jean


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jean

 (jēn)
n.
1. A strong, twilled cotton, traditionally used in making uniforms and work clothes.
2. jeans Pants made of jean, denim, or another durable fabric.

[Short for obsolete jene fustian, Genoan fustian, from Middle English jene, gene, from Old French Genes, Genoa.]

jean

(dʒiːn)
n
(Textiles) a tough twill-weave cotton fabric used for hard-wearing trousers, overalls, etc
[C16: short for jean fustian, from Gene Genoa]

Jean

(French ʒɑ̃)
n
1. (Biography) born 1921, full name Jean Benoît Guillaume Robert Antoine Louis Marie Adolphe Marc d'Aviano, grand duke of Luxembourg (1964–2000)
2. (Biography) Michaelle. born 1957, in Haiti. Canadian stateswoman and broadcaster; governor-general from 2005

jean

(dʒin)

n.
1. Sometimes, jeans. a sturdy twilled fabric, usu. of cotton.
2. jeans, (used with a pl. v.)
b. trousers of various fabrics, styled or constructed like blue jeans.
[1485–95; short for jean fustian, earlier Gene(s)fustian Genoa fustian]
jeaned, adj.
ThesaurusAntonymsRelated WordsSynonymsLegend:
Noun1.jean - (usually plural) close-fitting trousers of heavy denim for manual work or casual wearjean - (usually plural) close-fitting trousers of heavy denim for manual work or casual wear
levis, Levi's - a popular brand of jeans
trouser, pant - (usually in the plural) a garment extending from the waist to the knee or ankle, covering each leg separately; "he had a sharp crease in his trousers"
workwear - heavy-duty clothes for manual or physical work
plural, plural form - the form of a word that is used to denote more than one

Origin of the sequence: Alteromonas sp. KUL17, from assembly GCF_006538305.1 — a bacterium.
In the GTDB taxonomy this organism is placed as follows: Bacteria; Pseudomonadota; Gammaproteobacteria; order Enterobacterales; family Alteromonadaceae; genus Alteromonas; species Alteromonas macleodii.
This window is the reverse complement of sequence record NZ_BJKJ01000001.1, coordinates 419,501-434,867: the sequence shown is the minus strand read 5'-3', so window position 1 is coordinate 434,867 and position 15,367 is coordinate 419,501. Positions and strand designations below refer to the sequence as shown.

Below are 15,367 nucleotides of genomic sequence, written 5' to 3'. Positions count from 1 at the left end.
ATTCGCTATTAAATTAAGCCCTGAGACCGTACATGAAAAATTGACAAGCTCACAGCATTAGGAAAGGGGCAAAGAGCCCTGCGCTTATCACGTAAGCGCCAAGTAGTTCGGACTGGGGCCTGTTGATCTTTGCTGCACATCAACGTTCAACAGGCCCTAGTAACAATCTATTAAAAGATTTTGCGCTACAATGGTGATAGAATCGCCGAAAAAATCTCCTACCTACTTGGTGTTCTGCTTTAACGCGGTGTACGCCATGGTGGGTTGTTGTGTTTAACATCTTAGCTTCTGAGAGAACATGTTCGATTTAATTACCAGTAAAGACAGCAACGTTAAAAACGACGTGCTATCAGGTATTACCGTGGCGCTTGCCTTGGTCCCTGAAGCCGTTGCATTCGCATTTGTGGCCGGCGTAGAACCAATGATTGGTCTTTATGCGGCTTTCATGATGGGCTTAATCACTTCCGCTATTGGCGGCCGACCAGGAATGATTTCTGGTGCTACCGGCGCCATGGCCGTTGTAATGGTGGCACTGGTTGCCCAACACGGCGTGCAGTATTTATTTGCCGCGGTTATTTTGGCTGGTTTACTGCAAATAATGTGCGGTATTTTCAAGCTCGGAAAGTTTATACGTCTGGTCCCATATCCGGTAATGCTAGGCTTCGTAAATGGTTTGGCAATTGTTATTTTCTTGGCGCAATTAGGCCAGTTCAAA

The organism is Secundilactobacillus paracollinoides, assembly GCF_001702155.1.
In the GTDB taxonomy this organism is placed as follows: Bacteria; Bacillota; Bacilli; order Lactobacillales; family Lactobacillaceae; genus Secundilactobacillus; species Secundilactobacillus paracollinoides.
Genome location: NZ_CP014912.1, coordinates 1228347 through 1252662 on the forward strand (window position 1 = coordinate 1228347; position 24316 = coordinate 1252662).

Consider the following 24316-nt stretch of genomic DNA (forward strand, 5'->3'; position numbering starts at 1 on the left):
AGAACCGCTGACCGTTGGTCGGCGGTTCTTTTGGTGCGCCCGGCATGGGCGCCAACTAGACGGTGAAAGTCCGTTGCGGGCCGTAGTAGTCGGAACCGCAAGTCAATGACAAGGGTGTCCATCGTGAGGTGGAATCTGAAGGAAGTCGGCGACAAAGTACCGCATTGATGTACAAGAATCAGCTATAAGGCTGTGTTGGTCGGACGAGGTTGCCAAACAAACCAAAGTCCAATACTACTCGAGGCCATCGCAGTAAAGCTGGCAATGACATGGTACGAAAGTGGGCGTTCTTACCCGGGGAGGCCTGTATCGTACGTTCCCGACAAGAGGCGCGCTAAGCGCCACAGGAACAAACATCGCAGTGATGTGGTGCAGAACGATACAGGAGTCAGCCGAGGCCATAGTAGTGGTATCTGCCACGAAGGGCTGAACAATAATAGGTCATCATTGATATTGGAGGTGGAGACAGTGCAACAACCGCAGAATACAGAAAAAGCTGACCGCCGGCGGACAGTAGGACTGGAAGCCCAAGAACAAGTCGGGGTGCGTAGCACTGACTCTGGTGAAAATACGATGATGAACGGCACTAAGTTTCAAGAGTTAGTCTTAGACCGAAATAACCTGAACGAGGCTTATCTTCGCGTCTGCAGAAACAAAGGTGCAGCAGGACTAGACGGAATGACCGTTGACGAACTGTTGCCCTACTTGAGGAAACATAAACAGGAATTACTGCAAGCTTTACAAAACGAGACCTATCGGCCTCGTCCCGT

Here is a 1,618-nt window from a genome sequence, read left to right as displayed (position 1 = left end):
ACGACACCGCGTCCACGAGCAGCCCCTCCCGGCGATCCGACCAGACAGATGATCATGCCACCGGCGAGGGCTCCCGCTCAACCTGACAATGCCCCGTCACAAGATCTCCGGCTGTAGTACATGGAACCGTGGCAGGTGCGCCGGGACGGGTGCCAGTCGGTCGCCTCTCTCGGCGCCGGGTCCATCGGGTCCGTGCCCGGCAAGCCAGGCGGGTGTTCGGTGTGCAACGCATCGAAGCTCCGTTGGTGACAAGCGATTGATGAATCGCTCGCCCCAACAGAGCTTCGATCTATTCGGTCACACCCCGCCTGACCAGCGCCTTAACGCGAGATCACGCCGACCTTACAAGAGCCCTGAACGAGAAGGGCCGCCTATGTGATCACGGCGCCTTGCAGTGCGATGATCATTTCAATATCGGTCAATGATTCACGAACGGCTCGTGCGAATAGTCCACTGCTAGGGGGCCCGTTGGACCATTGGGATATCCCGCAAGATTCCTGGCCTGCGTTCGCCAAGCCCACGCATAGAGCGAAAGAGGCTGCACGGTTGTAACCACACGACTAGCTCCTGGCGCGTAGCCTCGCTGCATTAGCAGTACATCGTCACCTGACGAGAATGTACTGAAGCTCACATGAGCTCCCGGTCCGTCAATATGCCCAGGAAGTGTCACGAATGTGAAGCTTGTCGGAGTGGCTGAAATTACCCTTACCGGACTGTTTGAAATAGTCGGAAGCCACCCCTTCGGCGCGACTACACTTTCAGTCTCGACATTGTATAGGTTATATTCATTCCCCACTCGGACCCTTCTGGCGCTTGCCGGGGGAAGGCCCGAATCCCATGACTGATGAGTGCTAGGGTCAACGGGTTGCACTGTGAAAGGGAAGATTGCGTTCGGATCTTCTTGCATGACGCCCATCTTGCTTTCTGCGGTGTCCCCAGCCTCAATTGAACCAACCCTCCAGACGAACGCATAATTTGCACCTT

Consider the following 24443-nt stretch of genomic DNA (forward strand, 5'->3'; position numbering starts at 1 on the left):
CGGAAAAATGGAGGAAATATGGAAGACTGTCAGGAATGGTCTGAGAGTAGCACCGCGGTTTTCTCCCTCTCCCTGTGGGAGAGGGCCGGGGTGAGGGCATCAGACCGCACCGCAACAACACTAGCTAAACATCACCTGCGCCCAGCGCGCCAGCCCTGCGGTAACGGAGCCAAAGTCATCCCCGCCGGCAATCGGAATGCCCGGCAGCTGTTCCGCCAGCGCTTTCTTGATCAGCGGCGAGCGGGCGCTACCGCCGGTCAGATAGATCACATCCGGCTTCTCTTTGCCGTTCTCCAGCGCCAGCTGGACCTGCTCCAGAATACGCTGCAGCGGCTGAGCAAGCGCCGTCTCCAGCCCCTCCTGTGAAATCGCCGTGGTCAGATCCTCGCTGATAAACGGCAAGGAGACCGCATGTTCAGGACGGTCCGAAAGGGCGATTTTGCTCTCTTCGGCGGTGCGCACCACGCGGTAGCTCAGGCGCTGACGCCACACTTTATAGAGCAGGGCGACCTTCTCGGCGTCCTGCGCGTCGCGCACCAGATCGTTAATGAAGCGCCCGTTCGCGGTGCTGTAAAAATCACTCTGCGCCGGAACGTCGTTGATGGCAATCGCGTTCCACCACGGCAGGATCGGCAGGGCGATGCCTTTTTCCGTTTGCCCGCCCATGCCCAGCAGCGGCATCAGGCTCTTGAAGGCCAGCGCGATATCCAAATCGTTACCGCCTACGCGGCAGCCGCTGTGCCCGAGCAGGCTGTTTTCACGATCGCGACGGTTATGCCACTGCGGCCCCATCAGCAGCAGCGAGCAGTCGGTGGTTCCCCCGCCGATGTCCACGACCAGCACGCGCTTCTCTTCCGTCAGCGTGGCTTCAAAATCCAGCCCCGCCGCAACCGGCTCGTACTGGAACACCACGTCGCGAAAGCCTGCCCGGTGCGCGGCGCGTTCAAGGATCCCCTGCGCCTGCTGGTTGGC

2.jean - a coarse durable twill-weave cotton fabricjean - a coarse durable twill-weave cotton fabric
cloth, fabric, textile, material - artifact made by weaving or felting or knitting or crocheting natural or synthetic fibers; "the fabric in the curtains was light and semitransparent"; "woven cloth originated in Mesopotamia around 5000 BC"; "she measured off enough material for a dress"
Translations
References in classic literature ?
Some one has played a joke upon you, Jean," and Olga laughed.
Burns wrote love songs too, for he was constantly in love--often to his discredit, and at length he married Jean Armour, Scots fashion, by writing a paper saying that they were man and wife and giving it to her.
Among the half dozen happened to be a certain Jean Baptiste Vandenhuten, a most ponderous young Flamand, not tall, but even now, at the early age of sixteen, possessing a breadth and depth of personal development truly national.
Jean, in front of the silver buffet of the city, which was guarded by four archers.
A poor Canadian, however, named Jean Baptiste Prevost, whom famine had rendered wild and desperate, ran frantically about the bank, after Jones had returned, crying out to Mr.
Jean Pied-du-Port the country was mottled with the white tents of Gascons, Aquitanians and English, all eager for the advance.
Well," began Jean Frollo once more," we must play the devil with them.
The Republic of Plato is also the first treatise upon education, of which the writings of Milton and Locke, Rousseau, Jean Paul, and Goethe are the legitimate descendants.
Another old chateau in the neighbourhood, built in the fourteenth century by Jean de Belmont, was also abandoned, so that that part of the country was very little inhabited.
A couple of tall poplars and a few other trees stood grouped on the clean, dark gravel, and under them a few garden benches and a bronze effigy of Jean Jacques Rousseau seated on its pedestal.
I was then reading a charming book by Jean Mace, The Slaves of the Stomach, and I was learning some valuable lessons from it, when Conseil interrupted me.
He had an old battered-up slouch hat on, and a greasy blue woollen shirt, and ragged old blue jeans britches stuffed into his boot-tops, and home-knit galluses -- no, he only had one.